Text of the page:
Thursday, October 19, 2017

Gambling with Gordie

Guest Post by Joan of Aces




Quick break from the Vegas Nerds Summit trip for a little history. I have already written up my side of the day Joan of Aces and I met Ginger from Tulsa, and later pissed off a table full of senior Hawaiian quintuplet great grandfathers. And one very surly dealer.

That blackjack session led to the conversation that led to Joan of Aces jumpin' into the Flusherville pool and writing some of her adventures for us to enjoy.

Just for a quick change of pace from the Nerds Summit report, here's a jump back to Joan's accounting of that day, from her September trip, before we continue with the Vegas Nerds Summit trip report.

R.F.

The call of the open road. It has nothing on the Call of the Open Seat.

Especially if that seat is at Boar’s Head bar, at Main Street Station, in front of an ever-enticing VP machine, in front of several handles of their in-house home brew, in front of a giant bronze boar statue that came all the way from France. In case you are the last to know, their Jacks or Better VP has an excellent 9/6 paytable, even at the quarter level. They are practically paying you to partake in their fine libations. That’s my favorite J O B of all. His highness, the Royal Flusher, and I made a plan to meet up, hoping for a couple of open seats next to each other.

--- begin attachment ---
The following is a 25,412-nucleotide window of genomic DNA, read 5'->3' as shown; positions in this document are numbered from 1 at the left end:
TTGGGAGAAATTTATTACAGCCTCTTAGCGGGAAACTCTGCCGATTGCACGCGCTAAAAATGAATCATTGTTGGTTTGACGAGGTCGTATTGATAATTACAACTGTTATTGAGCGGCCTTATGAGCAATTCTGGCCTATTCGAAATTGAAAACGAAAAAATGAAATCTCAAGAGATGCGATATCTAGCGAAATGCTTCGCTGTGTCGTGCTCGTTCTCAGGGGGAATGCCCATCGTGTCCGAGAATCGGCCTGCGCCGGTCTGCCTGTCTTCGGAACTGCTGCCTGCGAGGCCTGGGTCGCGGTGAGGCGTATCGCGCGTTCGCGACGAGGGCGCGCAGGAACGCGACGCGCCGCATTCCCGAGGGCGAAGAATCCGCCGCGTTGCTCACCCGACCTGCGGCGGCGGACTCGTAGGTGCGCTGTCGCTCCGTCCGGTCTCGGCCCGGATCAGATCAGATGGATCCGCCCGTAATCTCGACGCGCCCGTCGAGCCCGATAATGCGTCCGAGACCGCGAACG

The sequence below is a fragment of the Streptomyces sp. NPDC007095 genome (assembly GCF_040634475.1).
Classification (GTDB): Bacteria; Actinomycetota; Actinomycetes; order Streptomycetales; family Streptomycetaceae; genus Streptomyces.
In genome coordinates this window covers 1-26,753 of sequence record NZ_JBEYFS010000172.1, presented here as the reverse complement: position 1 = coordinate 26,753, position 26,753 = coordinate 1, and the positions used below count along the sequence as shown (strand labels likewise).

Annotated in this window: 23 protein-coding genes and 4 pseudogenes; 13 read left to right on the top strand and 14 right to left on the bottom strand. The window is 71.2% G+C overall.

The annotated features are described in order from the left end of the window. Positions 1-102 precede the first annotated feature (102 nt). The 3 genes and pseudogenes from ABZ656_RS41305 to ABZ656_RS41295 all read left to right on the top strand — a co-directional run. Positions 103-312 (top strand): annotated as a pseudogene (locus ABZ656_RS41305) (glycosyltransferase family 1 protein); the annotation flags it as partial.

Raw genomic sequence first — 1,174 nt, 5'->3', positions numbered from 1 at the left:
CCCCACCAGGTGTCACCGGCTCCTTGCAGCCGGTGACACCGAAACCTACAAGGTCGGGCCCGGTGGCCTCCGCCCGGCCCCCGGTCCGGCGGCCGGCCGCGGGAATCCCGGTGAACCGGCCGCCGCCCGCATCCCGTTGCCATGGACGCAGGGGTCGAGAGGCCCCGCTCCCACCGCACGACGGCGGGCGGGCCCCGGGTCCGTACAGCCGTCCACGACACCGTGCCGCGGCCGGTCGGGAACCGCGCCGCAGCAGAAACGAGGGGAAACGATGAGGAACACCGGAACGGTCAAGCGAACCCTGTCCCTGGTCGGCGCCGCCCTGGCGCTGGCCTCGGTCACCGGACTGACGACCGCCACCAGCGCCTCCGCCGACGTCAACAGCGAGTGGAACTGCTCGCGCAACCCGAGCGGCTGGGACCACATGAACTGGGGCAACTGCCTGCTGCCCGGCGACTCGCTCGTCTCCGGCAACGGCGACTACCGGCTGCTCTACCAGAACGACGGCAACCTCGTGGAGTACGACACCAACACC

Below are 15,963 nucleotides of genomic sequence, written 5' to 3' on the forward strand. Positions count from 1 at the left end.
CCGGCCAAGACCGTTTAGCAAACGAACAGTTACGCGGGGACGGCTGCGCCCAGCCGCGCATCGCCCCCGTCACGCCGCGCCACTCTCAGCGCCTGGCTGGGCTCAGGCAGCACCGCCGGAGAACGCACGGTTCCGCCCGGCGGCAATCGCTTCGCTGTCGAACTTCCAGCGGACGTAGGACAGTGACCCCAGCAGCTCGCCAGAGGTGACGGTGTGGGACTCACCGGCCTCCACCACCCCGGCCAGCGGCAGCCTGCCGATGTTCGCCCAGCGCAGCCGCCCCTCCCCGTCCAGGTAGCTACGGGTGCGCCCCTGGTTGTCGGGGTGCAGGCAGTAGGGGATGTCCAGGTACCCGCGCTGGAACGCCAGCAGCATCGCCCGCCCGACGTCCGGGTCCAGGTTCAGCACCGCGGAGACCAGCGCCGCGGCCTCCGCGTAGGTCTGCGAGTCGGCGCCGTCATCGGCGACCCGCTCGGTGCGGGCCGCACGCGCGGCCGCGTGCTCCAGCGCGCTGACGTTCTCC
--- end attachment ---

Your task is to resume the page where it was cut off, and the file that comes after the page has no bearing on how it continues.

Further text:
There’s only three problems when it comes to me making plans in Vegas:

In Vegas, I don’t always know what day it is, much less what time. Or even what time of day it is. Or where I am, exactly. Or generally. Or what name I’m going by today.

Vegas happens. When you have no plans, anything can, and does happen. Any day in Vegas: Oh look! Shiny! Wander off.. Repeat. All day long.

I’m Vegas Unreliable. Like many people,I am exactly the opposite of the person I am back home when I’m in Vegas. In my everyday life, everyone can count on me, every day. And does. I am living, breathing Responsibility. Always. In Vegas? Not even close. Heck, I’d already invited our hero RF out to breakfast and forgot to pay. I could have. I have points, too, but, alas. Shiny! If Vegas has taught me one thing, it’s when fate smiles upon you, just say “yes” and “thank you”. Return the favor when the opportunity arises. (You’re right. That’s two things. Vegas definitely did not teach me how to count.)

For me, the only thing better than no plans is cancelled plans. But even my Vegas “brain” knew I shouldn’t miss the chance for a front row seat at the Royal Flusher Show at one of my favorite venues.